I developed the My Ecology tool for a discussion workshop I ran at ALT-C 2015 titled The ways we share our innovative thinking and practice. The tool was presented as a quadrant diagram incorporating two axis: the active-passive continuum and the directed-self-determined continuum.
I realised later that it bears some resemblance to White & Le Cornu’s Visitors and Residents model (2011), but its purpose was simply to facilitate reflection in the workshop about boundary crossing amongst professional scholars in light of the emergence of social media personal learning networks.
In this post I describe the development of the tool and share a revised version of it to aid individual scholars to reflect on their own practice and so reflect on the extent to which their formal academic roles are merging with personal interests and priorities.
The My Ecology tool
The My Ecology tool (above) used in the workshop was presented as a quadrant diagram incorporating two axis: the active-passive continuum and the directed-self-determined continuum.
I demonstrated how the tool enabled me to reflect on the breadth of my scholarly activity and discuss this with others, and vice versa. In my case, I noticed that I was able to plot almost many areas of activity into each of the quadrants. For example, I use blogs as a reader and writer as part of my job (directed) and also through my own volition (self-determined). What I did not indicate is the amount of my time I spend doing this or the quality of my reading or writing or where I am when I do it or at what point in the week I do these things. What was revelatory for me, to begin with, was the range of spaces and activities in which I engage.
This was the basis of my introduction of the tool to the workshop participants.
I observed the participants as they used the model and noted that some were unfamiliar with ideas about directed, self-directed and self-determined learning. Otherwise they successfully populated the model.
Active-passive continuum (Read and Write)
Each quadrant was labelled either ‘Read’ or ‘Write’ to be brief, clear and open-ended. These labels echo the expression captured in the ‘Read/Write Web’ (McManus, 2005) which are contemporary with O’Reilly’s notion of the participative web (2005). ‘Read’ relates to more passive engagement with ideas, the consumption of these ideas, and the notion of represented knowledge. ‘Write’ relates to learning that is more generative, ideas of production and of representing knowledge.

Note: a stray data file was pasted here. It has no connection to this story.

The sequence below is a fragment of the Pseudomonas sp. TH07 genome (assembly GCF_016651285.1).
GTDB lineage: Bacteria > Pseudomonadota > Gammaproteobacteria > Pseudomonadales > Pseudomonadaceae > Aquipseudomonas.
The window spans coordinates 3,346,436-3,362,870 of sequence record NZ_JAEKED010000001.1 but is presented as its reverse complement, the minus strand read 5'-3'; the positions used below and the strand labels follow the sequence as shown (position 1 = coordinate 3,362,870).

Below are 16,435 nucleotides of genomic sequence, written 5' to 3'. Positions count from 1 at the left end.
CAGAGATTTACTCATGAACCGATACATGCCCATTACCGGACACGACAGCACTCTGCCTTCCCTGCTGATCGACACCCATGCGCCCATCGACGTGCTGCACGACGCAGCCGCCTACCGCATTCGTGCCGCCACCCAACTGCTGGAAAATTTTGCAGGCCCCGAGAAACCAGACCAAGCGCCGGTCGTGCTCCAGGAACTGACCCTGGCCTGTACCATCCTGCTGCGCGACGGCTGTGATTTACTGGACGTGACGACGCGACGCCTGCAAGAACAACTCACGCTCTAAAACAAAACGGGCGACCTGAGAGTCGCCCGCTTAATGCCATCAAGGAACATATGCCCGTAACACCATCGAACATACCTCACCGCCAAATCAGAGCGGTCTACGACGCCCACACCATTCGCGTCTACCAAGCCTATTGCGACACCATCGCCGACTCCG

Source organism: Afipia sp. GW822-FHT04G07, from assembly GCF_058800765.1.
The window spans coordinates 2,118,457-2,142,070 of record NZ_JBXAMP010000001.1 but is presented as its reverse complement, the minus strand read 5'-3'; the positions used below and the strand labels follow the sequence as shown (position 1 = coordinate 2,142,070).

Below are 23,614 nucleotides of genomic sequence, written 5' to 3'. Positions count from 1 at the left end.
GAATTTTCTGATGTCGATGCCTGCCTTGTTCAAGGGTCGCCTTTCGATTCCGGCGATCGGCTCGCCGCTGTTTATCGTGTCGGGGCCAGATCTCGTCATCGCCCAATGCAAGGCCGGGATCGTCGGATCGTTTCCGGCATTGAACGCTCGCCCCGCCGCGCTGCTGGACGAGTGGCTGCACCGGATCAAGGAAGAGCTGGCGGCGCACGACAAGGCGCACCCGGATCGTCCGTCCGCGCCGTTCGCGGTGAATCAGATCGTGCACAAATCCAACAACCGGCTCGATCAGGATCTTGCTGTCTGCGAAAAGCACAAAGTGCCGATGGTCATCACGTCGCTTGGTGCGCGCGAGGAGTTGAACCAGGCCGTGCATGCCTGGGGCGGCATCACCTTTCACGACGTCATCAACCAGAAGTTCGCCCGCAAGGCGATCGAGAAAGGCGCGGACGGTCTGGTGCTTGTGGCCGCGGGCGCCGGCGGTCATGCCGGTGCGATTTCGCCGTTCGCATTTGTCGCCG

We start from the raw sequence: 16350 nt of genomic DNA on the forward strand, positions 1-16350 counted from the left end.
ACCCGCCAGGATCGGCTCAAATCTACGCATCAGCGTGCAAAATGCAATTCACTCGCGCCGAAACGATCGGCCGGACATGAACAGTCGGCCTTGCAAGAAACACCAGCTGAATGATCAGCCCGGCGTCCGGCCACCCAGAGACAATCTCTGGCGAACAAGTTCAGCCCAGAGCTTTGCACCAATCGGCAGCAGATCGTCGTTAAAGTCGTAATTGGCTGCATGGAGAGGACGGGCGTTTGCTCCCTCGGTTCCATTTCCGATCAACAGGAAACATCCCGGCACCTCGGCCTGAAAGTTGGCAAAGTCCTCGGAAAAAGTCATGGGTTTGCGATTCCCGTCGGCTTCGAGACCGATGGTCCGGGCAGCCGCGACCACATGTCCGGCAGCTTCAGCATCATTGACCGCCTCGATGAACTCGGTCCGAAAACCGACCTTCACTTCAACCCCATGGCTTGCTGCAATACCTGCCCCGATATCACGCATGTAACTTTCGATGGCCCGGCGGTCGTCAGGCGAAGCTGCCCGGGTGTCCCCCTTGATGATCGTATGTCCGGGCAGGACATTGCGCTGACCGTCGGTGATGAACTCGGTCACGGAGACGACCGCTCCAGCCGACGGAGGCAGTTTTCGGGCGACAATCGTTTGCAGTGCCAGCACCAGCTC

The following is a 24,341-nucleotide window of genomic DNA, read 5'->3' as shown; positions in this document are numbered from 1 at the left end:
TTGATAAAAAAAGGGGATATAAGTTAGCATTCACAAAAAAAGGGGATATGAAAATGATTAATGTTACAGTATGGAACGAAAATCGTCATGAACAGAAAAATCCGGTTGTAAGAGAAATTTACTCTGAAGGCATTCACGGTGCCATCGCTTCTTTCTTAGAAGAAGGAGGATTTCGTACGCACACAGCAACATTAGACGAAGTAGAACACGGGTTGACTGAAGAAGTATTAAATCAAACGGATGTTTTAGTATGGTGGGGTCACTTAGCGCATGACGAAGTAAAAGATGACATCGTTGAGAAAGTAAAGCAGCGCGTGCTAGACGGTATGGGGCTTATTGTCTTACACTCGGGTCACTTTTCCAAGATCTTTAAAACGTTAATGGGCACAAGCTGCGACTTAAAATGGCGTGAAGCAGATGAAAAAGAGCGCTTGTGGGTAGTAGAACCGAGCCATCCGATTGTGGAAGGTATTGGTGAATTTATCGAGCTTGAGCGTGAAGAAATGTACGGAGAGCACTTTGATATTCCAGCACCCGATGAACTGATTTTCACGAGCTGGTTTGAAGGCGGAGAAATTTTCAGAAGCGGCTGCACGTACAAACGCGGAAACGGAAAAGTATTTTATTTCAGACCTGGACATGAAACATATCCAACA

Formal and informal – directed and self-determined
The horizontal axis describes motivation and formality. On reflection there is a suggested correlation here between motivation to engage and the formality of the situation.
The formal end of the continuum indicates ‘Directed’ which maps to the formal requirement we have in our professional roles to undertake CPD, scholarship or research and equates to pedagogy where the teacher-learner relationship is prescribed. This may reflect the explicit requirement to engage in professional development in our job descriptions and report on progress to a line manager. ‘Directed’ is firmly embedded within the extrinsic range of motivations (Ryan & Deci, 2000). At the extreme, it is unlikely the subject would do the specific activities on this end of the continuum of their own volition.
Self-directed learning is associated with a more andragogical situation in which the adult learner is scaffolded to manage their own learning within agreed parameters and desired outcomes. In terms of the workshop, the innovator or scholar is someone who is able to explore and analyse for themselves what they, through negotiation, deem to be important.
Self-determined learning, the subject of heutagogy, is where the learner navigates their own scholarly paths at will and purpose. The scholar is likely to be intrinsically motivated and, with reference to the connectivist principles, is able to fluently find connections between one phenomena and others for themselves. Engagement can appear to resemble iterations of Kolb’s (2004) Experiential Learning Cycle, at a pace, determined by the learner: cycles of concrete experience, observation and reflection, abstract conceptualisation and re-conceptualisation, and onto further active experimentation. This, for example, is captured in Middleton & Beckingham’s interpretation of ‘Connecting Personal & Professional Development Planning with Social Media’ (2015).